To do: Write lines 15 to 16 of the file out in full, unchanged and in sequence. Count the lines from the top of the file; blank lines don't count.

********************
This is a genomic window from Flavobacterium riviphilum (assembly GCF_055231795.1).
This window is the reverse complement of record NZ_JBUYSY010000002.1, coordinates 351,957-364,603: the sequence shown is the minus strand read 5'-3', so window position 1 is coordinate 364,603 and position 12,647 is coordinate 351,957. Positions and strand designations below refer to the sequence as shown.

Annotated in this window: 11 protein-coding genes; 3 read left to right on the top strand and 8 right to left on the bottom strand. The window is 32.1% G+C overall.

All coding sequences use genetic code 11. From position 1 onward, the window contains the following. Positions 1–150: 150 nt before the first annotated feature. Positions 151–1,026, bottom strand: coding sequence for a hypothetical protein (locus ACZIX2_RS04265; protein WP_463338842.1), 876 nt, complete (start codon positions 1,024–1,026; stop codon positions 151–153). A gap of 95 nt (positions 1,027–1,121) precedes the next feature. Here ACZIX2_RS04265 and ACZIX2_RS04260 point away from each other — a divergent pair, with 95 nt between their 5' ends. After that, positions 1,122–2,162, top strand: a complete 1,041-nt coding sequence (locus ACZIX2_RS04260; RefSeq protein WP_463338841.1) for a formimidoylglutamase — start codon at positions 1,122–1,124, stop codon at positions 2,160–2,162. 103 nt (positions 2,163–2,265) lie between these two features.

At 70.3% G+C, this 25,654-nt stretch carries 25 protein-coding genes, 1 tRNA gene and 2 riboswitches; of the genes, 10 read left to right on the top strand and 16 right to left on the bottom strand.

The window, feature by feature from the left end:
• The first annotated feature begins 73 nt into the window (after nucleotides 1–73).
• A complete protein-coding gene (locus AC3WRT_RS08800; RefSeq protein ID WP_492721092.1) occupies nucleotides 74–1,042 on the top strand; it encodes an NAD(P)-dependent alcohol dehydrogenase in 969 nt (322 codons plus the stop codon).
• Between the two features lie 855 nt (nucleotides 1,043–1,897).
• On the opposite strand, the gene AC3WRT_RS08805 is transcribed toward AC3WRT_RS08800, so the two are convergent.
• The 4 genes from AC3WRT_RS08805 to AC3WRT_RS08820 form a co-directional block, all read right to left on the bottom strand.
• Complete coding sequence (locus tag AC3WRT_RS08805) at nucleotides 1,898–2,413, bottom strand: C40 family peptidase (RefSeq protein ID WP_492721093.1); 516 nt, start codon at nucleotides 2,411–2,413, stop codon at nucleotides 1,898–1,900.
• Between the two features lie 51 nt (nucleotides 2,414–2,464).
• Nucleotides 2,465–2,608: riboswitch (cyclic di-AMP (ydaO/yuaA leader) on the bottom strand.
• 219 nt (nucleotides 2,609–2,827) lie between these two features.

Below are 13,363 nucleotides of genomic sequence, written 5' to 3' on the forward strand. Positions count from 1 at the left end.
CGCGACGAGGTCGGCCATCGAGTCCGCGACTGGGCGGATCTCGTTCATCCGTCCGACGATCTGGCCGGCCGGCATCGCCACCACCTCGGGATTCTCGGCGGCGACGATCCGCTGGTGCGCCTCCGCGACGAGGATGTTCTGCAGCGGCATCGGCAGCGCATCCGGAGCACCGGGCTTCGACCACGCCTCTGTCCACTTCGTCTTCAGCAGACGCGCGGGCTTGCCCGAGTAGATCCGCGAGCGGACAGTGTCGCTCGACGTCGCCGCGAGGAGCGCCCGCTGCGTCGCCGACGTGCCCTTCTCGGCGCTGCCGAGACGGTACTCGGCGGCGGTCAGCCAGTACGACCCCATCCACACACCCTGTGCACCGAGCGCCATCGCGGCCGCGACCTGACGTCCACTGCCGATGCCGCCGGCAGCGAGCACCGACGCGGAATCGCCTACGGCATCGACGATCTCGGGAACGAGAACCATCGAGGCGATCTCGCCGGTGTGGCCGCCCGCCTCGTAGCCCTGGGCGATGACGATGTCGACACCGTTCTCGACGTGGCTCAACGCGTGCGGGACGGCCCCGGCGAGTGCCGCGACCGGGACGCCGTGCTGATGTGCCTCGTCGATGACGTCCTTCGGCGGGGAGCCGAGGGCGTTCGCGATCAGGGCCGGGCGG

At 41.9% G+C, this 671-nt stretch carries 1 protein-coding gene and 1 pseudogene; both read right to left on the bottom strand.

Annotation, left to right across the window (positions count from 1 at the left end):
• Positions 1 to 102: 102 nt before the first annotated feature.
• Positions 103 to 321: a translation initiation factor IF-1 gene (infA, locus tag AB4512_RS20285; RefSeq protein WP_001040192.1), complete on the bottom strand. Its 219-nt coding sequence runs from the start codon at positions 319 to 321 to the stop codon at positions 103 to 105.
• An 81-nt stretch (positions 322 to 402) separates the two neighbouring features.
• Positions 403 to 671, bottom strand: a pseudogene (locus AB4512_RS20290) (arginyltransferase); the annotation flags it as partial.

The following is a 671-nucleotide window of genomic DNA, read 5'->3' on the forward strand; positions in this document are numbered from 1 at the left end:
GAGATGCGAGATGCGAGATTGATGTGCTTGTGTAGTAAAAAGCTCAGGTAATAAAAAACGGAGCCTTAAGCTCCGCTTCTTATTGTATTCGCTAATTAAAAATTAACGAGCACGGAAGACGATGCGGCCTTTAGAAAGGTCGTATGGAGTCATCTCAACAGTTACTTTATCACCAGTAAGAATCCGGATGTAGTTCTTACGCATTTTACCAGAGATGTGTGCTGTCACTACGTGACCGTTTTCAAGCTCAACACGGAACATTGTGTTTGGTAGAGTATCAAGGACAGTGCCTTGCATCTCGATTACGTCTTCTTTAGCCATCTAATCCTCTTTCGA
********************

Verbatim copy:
• 219 nt (nucleotides 2,609–2,827) lie between these two features.

Below are 13,363 nucleotides of genomic sequence, written 5' to 3' on the forward strand. Positions count from 1 at the left end.